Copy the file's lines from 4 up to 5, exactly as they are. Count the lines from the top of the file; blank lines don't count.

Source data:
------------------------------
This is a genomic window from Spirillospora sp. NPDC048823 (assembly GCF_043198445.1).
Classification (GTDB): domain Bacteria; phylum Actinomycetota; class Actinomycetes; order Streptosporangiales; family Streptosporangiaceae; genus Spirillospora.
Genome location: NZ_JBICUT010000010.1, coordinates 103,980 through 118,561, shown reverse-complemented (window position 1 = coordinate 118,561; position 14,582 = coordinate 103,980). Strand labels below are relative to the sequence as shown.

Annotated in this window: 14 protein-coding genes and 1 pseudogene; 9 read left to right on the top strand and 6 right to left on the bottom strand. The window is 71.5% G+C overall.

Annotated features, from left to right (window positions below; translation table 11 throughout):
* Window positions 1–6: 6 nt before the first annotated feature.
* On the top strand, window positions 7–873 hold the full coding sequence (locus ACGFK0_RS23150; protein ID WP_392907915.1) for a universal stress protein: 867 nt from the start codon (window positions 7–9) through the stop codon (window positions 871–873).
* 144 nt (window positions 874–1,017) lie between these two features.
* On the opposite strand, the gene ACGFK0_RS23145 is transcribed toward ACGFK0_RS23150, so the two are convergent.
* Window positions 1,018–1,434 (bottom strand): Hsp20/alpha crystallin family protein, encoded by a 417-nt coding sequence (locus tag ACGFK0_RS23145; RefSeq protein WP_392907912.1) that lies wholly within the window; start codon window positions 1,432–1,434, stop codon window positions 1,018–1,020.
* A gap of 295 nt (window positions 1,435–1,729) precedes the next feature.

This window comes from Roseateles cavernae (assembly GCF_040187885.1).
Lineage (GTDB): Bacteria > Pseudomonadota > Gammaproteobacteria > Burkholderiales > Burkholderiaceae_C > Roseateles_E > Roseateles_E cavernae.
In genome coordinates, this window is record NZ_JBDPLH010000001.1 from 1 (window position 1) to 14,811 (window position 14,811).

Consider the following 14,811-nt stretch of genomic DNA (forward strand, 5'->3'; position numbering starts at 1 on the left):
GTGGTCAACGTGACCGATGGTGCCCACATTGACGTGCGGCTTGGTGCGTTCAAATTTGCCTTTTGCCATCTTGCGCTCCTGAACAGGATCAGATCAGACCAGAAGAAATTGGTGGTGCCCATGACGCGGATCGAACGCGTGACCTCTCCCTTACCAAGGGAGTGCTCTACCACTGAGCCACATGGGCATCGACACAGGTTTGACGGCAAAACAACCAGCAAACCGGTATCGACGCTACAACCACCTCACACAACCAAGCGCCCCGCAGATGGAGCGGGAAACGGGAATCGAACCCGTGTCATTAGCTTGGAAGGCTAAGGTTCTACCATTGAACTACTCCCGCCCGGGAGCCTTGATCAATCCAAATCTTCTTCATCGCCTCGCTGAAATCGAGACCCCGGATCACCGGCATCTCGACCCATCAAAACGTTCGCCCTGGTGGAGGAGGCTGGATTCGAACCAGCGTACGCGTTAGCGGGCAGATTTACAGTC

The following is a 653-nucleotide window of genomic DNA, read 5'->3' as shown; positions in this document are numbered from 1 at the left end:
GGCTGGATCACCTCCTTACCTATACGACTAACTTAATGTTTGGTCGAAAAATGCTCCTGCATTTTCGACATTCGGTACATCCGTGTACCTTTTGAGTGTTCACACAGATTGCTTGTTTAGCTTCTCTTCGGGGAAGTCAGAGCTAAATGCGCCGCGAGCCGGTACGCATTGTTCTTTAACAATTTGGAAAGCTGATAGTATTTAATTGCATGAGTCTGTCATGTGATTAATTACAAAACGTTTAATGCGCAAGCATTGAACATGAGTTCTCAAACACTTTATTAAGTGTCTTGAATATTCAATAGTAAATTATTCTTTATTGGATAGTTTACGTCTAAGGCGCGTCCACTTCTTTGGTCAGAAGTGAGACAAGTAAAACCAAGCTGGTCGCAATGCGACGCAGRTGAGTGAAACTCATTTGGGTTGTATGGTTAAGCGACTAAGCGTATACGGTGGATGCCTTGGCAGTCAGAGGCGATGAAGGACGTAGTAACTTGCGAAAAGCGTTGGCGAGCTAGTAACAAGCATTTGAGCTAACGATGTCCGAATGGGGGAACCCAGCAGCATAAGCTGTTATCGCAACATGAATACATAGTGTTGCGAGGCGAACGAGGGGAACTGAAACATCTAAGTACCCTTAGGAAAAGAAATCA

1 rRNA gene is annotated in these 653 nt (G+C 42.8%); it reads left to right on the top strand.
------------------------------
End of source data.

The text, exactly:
Annotated in this window: 14 protein-coding genes and 1 pseudogene; 9 read left to right on the top strand and 6 right to left on the bottom strand. The window is 71.5% G+C overall.

Annotated features, from left to right (window positions below; translation table 11 throughout):